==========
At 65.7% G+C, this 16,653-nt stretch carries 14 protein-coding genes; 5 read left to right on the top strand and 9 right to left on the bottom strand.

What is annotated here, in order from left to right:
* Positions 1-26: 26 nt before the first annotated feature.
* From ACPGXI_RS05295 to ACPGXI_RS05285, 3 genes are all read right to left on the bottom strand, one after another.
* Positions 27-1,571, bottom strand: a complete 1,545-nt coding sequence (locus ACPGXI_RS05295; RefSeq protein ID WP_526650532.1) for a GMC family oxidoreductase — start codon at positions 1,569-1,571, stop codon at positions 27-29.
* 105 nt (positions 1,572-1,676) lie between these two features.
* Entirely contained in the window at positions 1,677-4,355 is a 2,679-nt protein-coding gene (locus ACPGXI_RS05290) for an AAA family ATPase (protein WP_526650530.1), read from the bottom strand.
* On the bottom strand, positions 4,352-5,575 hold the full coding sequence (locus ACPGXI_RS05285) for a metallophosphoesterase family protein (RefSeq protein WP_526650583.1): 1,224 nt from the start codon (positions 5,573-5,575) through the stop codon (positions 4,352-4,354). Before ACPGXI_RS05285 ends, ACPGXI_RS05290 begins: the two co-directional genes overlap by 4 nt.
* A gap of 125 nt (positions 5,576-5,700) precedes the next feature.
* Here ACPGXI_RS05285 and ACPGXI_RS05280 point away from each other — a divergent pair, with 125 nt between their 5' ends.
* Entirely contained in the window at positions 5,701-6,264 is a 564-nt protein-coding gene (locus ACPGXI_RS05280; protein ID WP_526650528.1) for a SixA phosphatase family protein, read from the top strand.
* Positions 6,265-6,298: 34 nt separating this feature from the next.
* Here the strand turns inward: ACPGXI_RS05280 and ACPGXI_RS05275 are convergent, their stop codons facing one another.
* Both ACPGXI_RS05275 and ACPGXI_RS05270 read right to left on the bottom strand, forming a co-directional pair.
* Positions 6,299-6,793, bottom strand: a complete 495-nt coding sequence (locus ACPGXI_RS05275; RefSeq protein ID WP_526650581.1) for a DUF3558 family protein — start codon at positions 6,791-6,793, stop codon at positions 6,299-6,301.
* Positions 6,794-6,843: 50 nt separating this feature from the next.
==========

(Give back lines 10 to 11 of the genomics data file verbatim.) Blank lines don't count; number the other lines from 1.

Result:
* Here ACPGXI_RS05285 and ACPGXI_RS05280 point away from each other — a divergent pair, with 125 nt between their 5' ends.
* Entirely contained in the window at positions 5,701-6,264 is a 564-nt protein-coding gene (locus ACPGXI_RS05280; protein ID WP_526650528.1) for a SixA phosphatase family protein, read from the top strand.